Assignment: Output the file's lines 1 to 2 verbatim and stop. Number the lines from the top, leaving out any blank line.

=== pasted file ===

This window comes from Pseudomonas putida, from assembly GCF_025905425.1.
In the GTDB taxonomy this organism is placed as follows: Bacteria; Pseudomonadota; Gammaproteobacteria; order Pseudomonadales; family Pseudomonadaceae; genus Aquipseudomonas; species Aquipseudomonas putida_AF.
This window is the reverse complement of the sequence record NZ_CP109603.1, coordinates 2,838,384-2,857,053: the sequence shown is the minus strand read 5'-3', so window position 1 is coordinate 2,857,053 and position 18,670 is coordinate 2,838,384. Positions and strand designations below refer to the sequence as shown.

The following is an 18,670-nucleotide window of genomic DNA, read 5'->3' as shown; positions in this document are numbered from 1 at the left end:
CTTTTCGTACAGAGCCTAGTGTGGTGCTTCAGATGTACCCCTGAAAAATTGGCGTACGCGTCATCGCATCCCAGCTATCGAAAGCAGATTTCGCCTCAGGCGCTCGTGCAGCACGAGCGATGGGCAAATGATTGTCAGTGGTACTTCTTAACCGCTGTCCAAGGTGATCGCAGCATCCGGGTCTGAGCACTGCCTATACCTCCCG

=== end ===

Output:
This window comes from Pseudomonas putida, from assembly GCF_025905425.1.
In the GTDB taxonomy this organism is placed as follows: Bacteria; Pseudomonadota; Gammaproteobacteria; order Pseudomonadales; family Pseudomonadaceae; genus Aquipseudomonas; species Aquipseudomonas putida_AF.